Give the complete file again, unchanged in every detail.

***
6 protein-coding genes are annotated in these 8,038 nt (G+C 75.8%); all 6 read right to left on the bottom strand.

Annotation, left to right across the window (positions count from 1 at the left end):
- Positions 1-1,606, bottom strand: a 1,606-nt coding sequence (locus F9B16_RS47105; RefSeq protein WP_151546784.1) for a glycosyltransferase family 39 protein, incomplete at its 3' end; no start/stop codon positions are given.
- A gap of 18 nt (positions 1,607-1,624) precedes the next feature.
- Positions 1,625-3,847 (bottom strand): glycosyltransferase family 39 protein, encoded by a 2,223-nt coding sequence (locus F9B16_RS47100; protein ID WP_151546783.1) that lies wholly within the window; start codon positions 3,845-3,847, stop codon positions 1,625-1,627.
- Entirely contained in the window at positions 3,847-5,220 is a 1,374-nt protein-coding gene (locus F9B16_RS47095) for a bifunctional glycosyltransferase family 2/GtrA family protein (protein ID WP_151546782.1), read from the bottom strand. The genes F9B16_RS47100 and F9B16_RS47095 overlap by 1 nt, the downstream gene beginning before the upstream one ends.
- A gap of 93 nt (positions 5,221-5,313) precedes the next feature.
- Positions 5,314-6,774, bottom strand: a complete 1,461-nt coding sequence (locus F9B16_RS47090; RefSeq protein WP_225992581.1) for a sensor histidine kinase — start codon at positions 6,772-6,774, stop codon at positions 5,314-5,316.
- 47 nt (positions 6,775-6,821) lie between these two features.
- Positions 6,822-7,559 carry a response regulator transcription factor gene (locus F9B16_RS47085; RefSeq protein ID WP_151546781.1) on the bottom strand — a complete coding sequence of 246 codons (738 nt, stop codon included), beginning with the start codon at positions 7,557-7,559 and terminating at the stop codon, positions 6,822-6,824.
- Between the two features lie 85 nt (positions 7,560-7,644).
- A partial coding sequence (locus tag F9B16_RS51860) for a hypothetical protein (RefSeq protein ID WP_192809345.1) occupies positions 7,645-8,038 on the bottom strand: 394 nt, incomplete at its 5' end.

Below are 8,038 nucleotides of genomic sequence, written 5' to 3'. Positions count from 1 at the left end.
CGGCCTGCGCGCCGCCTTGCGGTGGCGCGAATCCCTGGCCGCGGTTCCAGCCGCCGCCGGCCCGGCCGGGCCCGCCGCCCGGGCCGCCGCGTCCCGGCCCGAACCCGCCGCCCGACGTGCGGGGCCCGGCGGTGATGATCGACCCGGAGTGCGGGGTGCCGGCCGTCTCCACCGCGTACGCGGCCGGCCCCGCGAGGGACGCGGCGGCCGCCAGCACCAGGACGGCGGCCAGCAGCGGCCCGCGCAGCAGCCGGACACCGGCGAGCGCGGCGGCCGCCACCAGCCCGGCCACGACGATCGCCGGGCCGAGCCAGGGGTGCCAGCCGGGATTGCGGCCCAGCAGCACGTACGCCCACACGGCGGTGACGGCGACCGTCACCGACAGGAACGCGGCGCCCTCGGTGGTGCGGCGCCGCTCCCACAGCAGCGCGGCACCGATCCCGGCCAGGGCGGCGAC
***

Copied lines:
6 protein-coding genes are annotated in these 8,038 nt (G+C 75.8%); all 6 read right to left on the bottom strand.

Annotation, left to right across the window (positions count from 1 at the left end):
- Positions 1-1,606, bottom strand: a 1,606-nt coding sequence (locus F9B16_RS47105; RefSeq protein WP_151546784.1) for a glycosyltransferase family 39 protein, incomplete at its 3' end; no start/stop codon positions are given.
- A gap of 18 nt (positions 1,607-1,624) precedes the next feature.
- Positions 1,625-3,847 (bottom strand): glycosyltransferase family 39 protein, encoded by a 2,223-nt coding sequence (locus F9B16_RS47100; protein ID WP_151546783.1) that lies wholly within the window; start codon positions 3,845-3,847, stop codon positions 1,625-1,627.
- Entirely contained in the window at positions 3,847-5,220 is a 1,374-nt protein-coding gene (locus F9B16_RS47095) for a bifunctional glycosyltransferase family 2/GtrA family protein (protein ID WP_151546782.1), read from the bottom strand. The genes F9B16_RS47100 and F9B16_RS47095 overlap by 1 nt, the downstream gene beginning before the upstream one ends.
- A gap of 93 nt (positions 5,221-5,313) precedes the next feature.
- Positions 5,314-6,774, bottom strand: a complete 1,461-nt coding sequence (locus F9B16_RS47090; RefSeq protein WP_225992581.1) for a sensor histidine kinase — start codon at positions 6,772-6,774, stop codon at positions 5,314-5,316.
- 47 nt (positions 6,775-6,821) lie between these two features.
- Positions 6,822-7,559 carry a response regulator transcription factor gene (locus F9B16_RS47085; RefSeq protein ID WP_151546781.1) on the bottom strand — a complete coding sequence of 246 codons (738 nt, stop codon included), beginning with the start codon at positions 7,557-7,559 and terminating at the stop codon, positions 6,822-6,824.
- Between the two features lie 85 nt (positions 7,560-7,644).
- A partial coding sequence (locus tag F9B16_RS51860) for a hypothetical protein (RefSeq protein ID WP_192809345.1) occupies positions 7,645-8,038 on the bottom strand: 394 nt, incomplete at its 5' end.

Below are 8,038 nucleotides of genomic sequence, written 5' to 3'. Positions count from 1 at the left end.
CGGCCTGCGCGCCGCCTTGCGGTGGCGCGAATCCCTGGCCGCGGTTCCAGCCGCCGCCGGCCCGGCCGGGCCCGCCGCCCGGGCCGCCGCGTCCCGGCCCGAACCCGCCGCCCGACGTGCGGGGCCCGGCGGTGATGATCGACCCGGAGTGCGGGGTGCCGGCCGTCTCCACCGCGTACGCGGCCGGCCCCGCGAGGGACGCGGCGGCCGCCAGCACCAGGACGGCGGCCAGCAGCGGCCCGCGCAGCAGCCGGACACCGGCGAGCGCGGCGGCCGCCACCAGCCCGGCCACGACGATCGCCGGGCCGAGCCAGGGGTGCCAGCCGGGATTGCGGCCCAGCAGCACGTACGCCCACACGGCGGTGACGGCGACCGTCACCGACAGGAACGCGGCGCCCTCGGTGGTGCGGCGCCGCTCCCACAGCAGCGCGGCACCGATCCCGGCCAGGGCGGCGAC